School of Medicine
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Postdoctoral Research Fellow, Microbiology and Immunology
Current Research and Scholarly Interests I am interested in engineering and using tools which can capture the complex interactions of the immune system more holistically. Understanding the immune system at a systems level will be even more critical as we try to engineer it for therapy. This will enable unique innovations in therapies overcoming several challenges of current immunotherapies: (1) ineffective for a large subset of patients, (2) non-specific, causing immunocompromised or autoimmune states, (3) costly, (4) not well modeled or predicted by in vitro tests and animal models, and (5) treat symptoms rather than cure disease.
Life Science Research Professional, Microbiology and Immunology
Current Role at Stanford Maintain and operate Gnotobiotic research facility.
Michael R. Howitt
Assistant Professor of Pathology and of Microbiology and Immunology
Current Research and Scholarly Interests Our lab is broadly interested in how intestinal microbes shape our immune system to promote both health and disease. Recently we discovered that a type of intestinal epithelial cell, called tuft cells, act as sentinels stationed along the lining of the gut. Tuft cells respond to microbes, including parasites, to initiate type 2 immunity, remodel the epithelium, and alter gut physiology. Surprisingly, these changes to the intestine rely on the same chemosensory pathway found in oral taste cells. Currently, we aim to 1) elucidate the role of specific tuft cell receptors in microbial detection. 2) To understand how protozoa and bacteria within the microbiota impact host immunity. 3) Discover how tuft cells modulate surrounding cells and tissue.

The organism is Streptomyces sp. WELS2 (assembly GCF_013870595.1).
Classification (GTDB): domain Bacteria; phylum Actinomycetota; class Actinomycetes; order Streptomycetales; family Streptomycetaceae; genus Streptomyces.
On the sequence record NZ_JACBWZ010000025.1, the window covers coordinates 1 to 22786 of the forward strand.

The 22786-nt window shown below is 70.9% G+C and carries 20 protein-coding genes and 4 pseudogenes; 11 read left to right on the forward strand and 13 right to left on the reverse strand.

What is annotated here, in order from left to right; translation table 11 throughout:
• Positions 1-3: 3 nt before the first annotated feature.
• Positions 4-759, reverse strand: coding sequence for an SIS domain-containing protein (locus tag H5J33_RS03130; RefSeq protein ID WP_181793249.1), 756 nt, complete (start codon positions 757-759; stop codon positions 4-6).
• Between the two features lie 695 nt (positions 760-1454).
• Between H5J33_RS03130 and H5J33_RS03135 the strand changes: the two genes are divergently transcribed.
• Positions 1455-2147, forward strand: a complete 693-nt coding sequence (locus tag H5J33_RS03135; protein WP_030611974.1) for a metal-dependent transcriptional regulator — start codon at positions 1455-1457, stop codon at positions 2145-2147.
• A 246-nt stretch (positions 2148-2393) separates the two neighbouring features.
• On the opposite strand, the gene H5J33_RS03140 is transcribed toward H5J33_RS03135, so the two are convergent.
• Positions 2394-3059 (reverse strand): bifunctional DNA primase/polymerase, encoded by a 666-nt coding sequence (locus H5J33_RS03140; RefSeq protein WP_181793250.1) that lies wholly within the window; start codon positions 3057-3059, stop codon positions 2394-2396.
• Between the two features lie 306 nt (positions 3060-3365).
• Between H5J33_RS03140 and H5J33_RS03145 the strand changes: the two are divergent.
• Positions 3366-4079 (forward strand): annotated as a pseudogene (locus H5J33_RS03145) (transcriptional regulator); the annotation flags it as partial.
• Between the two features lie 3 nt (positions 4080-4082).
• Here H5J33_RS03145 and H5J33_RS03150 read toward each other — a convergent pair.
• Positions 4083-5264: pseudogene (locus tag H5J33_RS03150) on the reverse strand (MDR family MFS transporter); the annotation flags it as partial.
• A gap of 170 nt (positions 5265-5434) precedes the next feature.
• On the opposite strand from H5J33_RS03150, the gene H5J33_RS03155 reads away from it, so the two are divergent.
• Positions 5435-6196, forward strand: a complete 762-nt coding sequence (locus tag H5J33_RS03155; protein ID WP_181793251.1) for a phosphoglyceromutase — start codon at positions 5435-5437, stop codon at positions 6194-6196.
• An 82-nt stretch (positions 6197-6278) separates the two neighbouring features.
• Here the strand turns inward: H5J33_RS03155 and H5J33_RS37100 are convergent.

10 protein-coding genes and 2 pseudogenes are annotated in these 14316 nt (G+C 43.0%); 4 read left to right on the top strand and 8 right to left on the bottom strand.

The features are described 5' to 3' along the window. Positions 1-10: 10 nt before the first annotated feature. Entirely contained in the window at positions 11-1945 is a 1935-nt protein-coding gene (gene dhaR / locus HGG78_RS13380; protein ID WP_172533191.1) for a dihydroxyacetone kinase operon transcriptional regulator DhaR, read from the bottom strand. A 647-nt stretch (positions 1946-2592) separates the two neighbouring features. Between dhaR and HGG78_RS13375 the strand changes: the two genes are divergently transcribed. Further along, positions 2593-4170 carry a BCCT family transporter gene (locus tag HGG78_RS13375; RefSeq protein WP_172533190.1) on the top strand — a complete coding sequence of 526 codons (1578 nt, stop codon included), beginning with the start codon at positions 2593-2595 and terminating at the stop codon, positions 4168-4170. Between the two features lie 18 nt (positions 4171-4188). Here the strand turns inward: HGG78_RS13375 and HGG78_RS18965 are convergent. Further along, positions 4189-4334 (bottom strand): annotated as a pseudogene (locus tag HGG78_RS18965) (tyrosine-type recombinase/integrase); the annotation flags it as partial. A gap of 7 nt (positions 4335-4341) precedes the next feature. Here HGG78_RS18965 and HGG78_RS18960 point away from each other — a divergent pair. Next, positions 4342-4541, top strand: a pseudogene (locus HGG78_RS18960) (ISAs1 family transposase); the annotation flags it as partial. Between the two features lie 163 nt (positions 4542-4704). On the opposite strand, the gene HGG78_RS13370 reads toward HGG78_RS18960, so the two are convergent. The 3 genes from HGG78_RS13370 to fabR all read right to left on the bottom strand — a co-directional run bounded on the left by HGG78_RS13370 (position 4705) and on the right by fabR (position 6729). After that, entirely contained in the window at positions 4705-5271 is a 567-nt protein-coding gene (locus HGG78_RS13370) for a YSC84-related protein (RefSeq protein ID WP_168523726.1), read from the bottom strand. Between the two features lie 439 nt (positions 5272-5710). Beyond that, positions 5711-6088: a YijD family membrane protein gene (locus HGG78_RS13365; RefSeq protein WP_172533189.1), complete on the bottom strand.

Professor of Bioengineering and of Microbiology and Immunology
Current Research and Scholarly Interests How do cells determine their shape and grow?
How do molecules inside cells get to the right place at the right time?
Our group tries to answer these questions using a systems biology approach, in which we integrate interacting networks of protein and lipids with the physical forces determined by the spatial geometry of the cell. We use theoretical and computational techniques to make predictions that we can verify experimentally using synthetic, chemical, or genetic perturbations.